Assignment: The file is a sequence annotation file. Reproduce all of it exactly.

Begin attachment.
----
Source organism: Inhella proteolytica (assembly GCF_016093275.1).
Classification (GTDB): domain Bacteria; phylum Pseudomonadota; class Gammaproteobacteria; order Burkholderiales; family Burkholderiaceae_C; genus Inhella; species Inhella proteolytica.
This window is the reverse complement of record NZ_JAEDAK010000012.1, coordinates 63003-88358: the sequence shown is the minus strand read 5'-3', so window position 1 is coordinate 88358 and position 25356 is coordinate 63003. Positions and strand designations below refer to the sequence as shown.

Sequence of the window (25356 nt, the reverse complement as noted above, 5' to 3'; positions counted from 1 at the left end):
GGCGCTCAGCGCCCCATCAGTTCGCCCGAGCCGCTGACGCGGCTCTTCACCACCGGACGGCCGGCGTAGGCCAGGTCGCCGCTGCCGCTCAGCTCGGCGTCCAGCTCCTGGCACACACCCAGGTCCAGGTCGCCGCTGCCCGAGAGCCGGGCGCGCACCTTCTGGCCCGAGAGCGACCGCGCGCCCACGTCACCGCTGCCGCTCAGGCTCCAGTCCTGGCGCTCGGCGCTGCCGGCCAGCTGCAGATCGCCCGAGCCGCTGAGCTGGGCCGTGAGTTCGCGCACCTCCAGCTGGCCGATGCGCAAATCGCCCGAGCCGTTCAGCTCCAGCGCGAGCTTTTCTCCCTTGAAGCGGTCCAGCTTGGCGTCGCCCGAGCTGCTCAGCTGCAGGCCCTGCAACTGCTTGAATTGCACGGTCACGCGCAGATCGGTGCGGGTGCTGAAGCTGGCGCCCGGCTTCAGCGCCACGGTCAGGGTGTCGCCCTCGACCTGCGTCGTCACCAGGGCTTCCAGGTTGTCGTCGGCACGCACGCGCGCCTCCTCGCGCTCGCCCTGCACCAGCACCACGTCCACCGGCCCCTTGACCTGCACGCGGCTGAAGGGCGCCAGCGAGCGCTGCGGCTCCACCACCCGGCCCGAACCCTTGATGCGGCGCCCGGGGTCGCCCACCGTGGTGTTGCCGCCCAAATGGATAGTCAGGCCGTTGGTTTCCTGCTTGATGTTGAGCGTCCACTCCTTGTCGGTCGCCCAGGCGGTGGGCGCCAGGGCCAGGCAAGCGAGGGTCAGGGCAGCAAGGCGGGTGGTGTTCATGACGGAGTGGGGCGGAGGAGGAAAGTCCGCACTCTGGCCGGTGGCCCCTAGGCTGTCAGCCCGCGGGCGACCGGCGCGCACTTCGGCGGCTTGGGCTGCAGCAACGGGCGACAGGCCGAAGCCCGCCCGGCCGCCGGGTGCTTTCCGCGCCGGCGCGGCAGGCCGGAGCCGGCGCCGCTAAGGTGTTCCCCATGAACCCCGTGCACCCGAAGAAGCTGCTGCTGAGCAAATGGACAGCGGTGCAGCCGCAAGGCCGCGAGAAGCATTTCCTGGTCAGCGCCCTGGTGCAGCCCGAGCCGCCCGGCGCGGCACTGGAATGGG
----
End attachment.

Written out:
Source organism: Inhella proteolytica (assembly GCF_016093275.1).
Classification (GTDB): domain Bacteria; phylum Pseudomonadota; class Gammaproteobacteria; order Burkholderiales; family Burkholderiaceae_C; genus Inhella; species Inhella proteolytica.
This window is the reverse complement of record NZ_JAEDAK010000012.1, coordinates 63003-88358: the sequence shown is the minus strand read 5'-3', so window position 1 is coordinate 88358 and position 25356 is coordinate 63003. Positions and strand designations below refer to the sequence as shown.

Sequence of the window (25356 nt, the reverse complement as noted above, 5' to 3'; positions counted from 1 at the left end):
GGCGCTCAGCGCCCCATCAGTTCGCCCGAGCCGCTGACGCGGCTCTTCACCACCGGACGGCCGGCGTAGGCCAGGTCGCCGCTGCCGCTCAGCTCGGCGTCCAGCTCCTGGCACACACCCAGGTCCAGGTCGCCGCTGCCCGAGAGCCGGGCGCGCACCTTCTGGCCCGAGAGCGACCGCGCGCCCACGTCACCGCTGCCGCTCAGGCTCCAGTCCTGGCGCTCGGCGCTGCCGGCCAGCTGCAGATCGCCCGAGCCGCTGAGCTGGGCCGTGAGTTCGCGCACCTCCAGCTGGCCGATGCGCAAATCGCCCGAGCCGTTCAGCTCCAGCGCGAGCTTTTCTCCCTTGAAGCGGTCCAGCTTGGCGTCGCCCGAGCTGCTCAGCTGCAGGCCCTGCAACTGCTTGAATTGCACGGTCACGCGCAGATCGGTGCGGGTGCTGAAGCTGGCGCCCGGCTTCAGCGCCACGGTCAGGGTGTCGCCCTCGACCTGCGTCGTCACCAGGGCTTCCAGGTTGTCGTCGGCACGCACGCGCGCCTCCTCGCGCTCGCCCTGCACCAGCACCACGTCCACCGGCCCCTTGACCTGCACGCGGCTGAAGGGCGCCAGCGAGCGCTGCGGCTCCACCACCCGGCCCGAACCCTTGATGCGGCGCCCGGGGTCGCCCACCGTGGTGTTGCCGCCCAAATGGATAGTCAGGCCGTTGGTTTCCTGCTTGATGTTGAGCGTCCACTCCTTGTCGGTCGCCCAGGCGGTGGGCGCCAGGGCCAGGCAAGCGAGGGTCAGGGCAGCAAGGCGGGTGGTGTTCATGACGGAGTGGGGCGGAGGAGGAAAGTCCGCACTCTGGCCGGTGGCCCCTAGGCTGTCAGCCCGCGGGCGACCGGCGCGCACTTCGGCGGCTTGGGCTGCAGCAACGGGCGACAGGCCGAAGCCCGCCCGGCCGCCGGGTGCTTTCCGCGCCGGCGCGGCAGGCCGGAGCCGGCGCCGCTAAGGTGTTCCCCATGAACCCCGTGCACCCGAAGAAGCTGCTGCTGAGCAAATGGACAGCGGTGCAGCCGCAAGGCCGCGAGAAGCATTTCCTGGTCAGCGCCCTGGTGCAGCCCGAGCCGCCCGGCGCGGCACTGGAATGGG